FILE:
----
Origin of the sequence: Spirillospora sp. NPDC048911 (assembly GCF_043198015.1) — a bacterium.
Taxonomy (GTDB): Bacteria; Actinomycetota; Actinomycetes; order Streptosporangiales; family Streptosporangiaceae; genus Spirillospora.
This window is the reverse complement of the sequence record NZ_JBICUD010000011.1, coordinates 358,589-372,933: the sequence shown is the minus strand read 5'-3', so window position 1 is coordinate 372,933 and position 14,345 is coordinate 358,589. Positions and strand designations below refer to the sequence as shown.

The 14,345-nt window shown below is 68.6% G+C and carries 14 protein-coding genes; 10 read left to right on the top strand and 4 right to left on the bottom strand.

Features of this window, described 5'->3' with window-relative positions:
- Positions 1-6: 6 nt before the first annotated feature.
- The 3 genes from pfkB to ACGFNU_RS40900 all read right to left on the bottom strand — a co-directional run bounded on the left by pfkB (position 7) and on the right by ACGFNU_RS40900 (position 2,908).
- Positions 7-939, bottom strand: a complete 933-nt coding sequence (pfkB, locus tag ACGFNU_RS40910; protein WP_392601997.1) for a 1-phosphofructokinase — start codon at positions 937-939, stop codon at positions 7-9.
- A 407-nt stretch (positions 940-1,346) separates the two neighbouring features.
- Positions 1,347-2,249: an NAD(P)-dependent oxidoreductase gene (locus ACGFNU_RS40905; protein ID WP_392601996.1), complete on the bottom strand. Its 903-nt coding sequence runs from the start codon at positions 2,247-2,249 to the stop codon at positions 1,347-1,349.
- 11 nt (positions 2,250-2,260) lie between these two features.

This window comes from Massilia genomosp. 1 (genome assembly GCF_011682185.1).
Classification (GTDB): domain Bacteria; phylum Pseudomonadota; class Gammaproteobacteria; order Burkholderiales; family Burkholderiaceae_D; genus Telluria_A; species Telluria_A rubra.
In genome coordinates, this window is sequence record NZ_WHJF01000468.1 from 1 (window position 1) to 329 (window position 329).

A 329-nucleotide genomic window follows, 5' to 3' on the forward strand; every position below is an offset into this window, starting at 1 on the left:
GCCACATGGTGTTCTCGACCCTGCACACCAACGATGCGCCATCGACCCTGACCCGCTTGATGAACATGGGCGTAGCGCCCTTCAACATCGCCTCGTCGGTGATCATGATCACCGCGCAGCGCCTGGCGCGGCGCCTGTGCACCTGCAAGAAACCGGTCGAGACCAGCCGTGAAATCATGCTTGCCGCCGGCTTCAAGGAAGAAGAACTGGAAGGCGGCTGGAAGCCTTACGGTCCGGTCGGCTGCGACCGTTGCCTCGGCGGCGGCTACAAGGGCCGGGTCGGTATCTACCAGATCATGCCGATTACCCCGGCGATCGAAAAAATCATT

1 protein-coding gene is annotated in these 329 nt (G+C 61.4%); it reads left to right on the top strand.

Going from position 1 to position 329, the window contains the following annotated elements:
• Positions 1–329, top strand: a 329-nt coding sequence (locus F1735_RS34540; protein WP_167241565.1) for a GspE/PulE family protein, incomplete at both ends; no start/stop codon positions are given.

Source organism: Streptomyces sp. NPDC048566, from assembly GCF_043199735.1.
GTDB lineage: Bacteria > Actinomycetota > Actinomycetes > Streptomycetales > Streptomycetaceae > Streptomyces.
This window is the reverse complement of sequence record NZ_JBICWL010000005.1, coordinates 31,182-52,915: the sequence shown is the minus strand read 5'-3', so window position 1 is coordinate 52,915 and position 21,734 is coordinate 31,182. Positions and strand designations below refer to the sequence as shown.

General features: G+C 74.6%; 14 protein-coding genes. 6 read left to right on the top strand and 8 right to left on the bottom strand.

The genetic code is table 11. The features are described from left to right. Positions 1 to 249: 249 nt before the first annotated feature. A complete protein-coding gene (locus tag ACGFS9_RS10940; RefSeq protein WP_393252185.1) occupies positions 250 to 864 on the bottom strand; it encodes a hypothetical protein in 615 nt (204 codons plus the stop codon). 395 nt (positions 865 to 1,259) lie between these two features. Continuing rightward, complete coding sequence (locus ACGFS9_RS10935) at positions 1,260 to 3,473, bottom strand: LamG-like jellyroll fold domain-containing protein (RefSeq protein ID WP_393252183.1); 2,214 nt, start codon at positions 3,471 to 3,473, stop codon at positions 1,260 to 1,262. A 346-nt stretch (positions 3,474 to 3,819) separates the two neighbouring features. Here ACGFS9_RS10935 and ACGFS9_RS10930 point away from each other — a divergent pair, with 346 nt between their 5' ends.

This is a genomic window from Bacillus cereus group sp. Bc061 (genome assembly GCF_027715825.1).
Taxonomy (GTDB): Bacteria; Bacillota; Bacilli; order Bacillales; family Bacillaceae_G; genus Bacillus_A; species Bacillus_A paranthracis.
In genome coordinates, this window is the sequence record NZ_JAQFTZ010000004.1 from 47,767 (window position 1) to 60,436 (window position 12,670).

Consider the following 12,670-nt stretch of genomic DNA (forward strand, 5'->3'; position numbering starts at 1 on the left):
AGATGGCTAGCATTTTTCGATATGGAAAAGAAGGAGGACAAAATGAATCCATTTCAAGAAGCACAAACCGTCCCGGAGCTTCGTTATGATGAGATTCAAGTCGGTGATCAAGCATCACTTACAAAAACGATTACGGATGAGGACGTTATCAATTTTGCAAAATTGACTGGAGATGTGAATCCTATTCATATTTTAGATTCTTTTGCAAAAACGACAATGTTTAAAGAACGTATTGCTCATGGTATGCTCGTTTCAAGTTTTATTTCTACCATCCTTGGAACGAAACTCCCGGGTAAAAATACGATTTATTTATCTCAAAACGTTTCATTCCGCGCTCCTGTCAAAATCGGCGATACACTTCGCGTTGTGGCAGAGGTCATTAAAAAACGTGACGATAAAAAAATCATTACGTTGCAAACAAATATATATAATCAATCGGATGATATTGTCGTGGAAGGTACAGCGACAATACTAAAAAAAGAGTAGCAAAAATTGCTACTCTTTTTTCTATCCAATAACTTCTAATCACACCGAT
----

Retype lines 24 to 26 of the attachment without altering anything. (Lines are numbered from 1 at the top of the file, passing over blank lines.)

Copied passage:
The genetic code is table 11. The features are described from left to right. Positions 1 to 249: 249 nt before the first annotated feature. A complete protein-coding gene (locus tag ACGFS9_RS10940; RefSeq protein WP_393252185.1) occupies positions 250 to 864 on the bottom strand; it encodes a hypothetical protein in 615 nt (204 codons plus the stop codon). 395 nt (positions 865 to 1,259) lie between these two features. Continuing rightward, complete coding sequence (locus ACGFS9_RS10935) at positions 1,260 to 3,473, bottom strand: LamG-like jellyroll fold domain-containing protein (RefSeq protein ID WP_393252183.1); 2,214 nt, start codon at positions 3,471 to 3,473, stop codon at positions 1,260 to 1,262. A 346-nt stretch (positions 3,474 to 3,819) separates the two neighbouring features. Here ACGFS9_RS10935 and ACGFS9_RS10930 point away from each other — a divergent pair, with 346 nt between their 5' ends.

This is a genomic window from Bacillus cereus group sp. Bc061 (genome assembly GCF_027715825.1).
Taxonomy (GTDB): Bacteria; Bacillota; Bacilli; order Bacillales; family Bacillaceae_G; genus Bacillus_A; species Bacillus_A paranthracis.